2018 December: South Yarra (Vic) lead in drinking supply

2018 December: South Yarra (Vic) lead in drinking supply


Dec 28, 2018: A Melbourne home owner has said she was told to take precautions each morning before drinking from her taps after lead was discovered in her water at levels more than 10 times the Australian guidelines.

The South Yarra resident recently arranged to have the water exiting her meter tested by her supplier after the water had sat there overnight.

Joanna, 51, who did not want to be identified, said tests came back with a lead reading of more than 10 times the allowable limit of 10 micrograms a litre, and remained slightly higher than the limit following a period of flushing.

The case highlights a little-publicised recommendation for Australians to run taps used for drinking for 30 seconds each morning before use, and controversy around standards that still allow lead to be used in plumbing products.

Experts say that while Australia has some of the safest drinking water in the world, the public is being let down by rules that allow brass plumbing products to contain up to 4.5 per cent lead, potentially contaminating water as it enters the home.

Anas Ghadouani, a University of Western Australia professor of environmental engineering, said it was time that Australia followed in the footsteps of countries such as Japan and the United States by transitioning to lead-free or low-lead plumbing.

“The World Health Organisation says … there is no safe level for lead,” he said.

Joanna said she was prompted to contact South East Water to get the testing done after reading media coverage about the need to flush.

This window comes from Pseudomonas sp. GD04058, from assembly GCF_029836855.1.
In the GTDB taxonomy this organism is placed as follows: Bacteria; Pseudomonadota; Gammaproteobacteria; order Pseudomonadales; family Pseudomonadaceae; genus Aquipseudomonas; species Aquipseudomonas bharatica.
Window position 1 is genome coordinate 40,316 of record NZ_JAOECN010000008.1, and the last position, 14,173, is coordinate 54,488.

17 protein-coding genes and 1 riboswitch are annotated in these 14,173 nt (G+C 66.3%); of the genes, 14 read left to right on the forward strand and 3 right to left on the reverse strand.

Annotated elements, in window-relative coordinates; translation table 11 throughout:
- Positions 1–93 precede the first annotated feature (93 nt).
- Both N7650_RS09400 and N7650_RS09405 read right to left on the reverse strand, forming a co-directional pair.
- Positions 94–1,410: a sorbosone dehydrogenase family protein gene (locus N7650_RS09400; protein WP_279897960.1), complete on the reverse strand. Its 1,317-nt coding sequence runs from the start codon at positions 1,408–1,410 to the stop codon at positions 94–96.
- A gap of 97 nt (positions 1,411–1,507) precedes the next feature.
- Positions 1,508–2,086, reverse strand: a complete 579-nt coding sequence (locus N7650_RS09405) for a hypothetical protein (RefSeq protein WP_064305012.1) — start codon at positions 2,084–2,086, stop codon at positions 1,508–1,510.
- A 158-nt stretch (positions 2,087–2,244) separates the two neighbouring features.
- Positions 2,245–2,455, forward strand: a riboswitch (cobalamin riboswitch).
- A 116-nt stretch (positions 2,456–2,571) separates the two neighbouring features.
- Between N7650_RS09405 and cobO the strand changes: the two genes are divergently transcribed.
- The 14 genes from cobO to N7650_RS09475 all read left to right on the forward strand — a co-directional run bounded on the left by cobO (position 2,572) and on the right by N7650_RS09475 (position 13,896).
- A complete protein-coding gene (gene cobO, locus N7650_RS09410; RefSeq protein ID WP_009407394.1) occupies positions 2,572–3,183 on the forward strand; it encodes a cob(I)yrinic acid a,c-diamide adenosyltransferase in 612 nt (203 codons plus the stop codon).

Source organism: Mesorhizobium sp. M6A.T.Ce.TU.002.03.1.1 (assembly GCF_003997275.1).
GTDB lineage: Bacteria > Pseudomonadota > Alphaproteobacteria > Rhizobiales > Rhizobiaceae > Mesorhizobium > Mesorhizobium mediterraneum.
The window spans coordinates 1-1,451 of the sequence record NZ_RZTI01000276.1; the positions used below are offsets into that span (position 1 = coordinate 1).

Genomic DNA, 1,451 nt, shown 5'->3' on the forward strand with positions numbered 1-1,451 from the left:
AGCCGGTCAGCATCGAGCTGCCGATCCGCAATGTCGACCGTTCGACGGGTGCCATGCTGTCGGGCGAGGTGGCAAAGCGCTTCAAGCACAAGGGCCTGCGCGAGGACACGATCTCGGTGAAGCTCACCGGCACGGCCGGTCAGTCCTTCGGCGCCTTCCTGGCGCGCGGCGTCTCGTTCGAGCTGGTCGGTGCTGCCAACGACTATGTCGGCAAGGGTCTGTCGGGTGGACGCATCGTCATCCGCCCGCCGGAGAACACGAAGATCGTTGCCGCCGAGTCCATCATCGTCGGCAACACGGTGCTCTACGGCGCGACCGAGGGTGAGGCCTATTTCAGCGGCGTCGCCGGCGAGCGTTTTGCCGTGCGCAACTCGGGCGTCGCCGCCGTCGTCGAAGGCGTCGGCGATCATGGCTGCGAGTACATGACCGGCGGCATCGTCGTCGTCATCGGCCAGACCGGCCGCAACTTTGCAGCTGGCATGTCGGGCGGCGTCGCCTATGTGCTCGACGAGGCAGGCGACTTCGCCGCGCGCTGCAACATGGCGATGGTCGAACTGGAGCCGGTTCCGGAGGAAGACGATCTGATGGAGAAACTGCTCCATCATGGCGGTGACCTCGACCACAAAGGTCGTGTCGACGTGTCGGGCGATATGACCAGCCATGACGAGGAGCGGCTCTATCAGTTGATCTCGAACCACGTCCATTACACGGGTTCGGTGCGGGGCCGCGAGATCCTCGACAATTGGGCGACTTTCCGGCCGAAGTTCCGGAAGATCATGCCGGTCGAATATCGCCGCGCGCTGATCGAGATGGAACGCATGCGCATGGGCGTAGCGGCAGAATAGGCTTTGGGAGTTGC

She was initially told her water meter would be replaced,  but was then instead advised to fill up a big jug of water each evening to use the next morning for drinking, and to shower in the morning to help flush the water supply.

She said she was also flushing her drinking taps, but was unsure how long was necessary given the flushed water also came back over the guidelines for lead.

“Now I’m flushing for maybe three or four minutes,” she said.

It is not yet clear what caused the elevated levels of lead reaching her home, and additional testing is under way.

Environmental scientist Dr Paul Harvey said a possible source was the water meter.

“Having the lead-brass meters is commonplace around Australia, and depending on the quality of manufacturing and how old they are, they can have that particulate that comes off,” he said.

Dr Harvey, an adjunct fellow with Macquarie University, said it was much less likely that the lead would have come through the water supply itself, and even if that was the case, it was probably a localised case of lead being dislodged through construction work or something similar.

“But at the end of the day, it all comes down to the same headline … that we have lead in the water, and the lead in the water shouldn’t be there, and we need to find a way of getting rid of it,” he said.

The World Health Organisation warns that lead is a cumulative toxin that affects multiple body systems and is particularly harmful to young children, causing reduced IQ in same cases.

Australia’s Environmental Health Standing Committee recommends various measures for people to reduce their intake, including that households flush cold water taps for drinking and cooking for about 30 seconds in the morning.

It also recommends people flush for up to three minutes after even longer periods of non-use, such as going on holidays, and avoid using hot water taps for drinking.

Australia’s chief medical officer, Professor Brendan Murphy, said the guideline on lead in drinking water was set at a very conservative level so it could be sure to protect the most vulnerable.

However, he said there was “no evidence of adverse effects on human health from the consumption of lead in drinking water in Australia”.

South East Water spokesman Terry Schubach said the company tested more than 8000 samples from its network each year – and all samples tested in 2017-2018 returned results for lead at below detectable levels.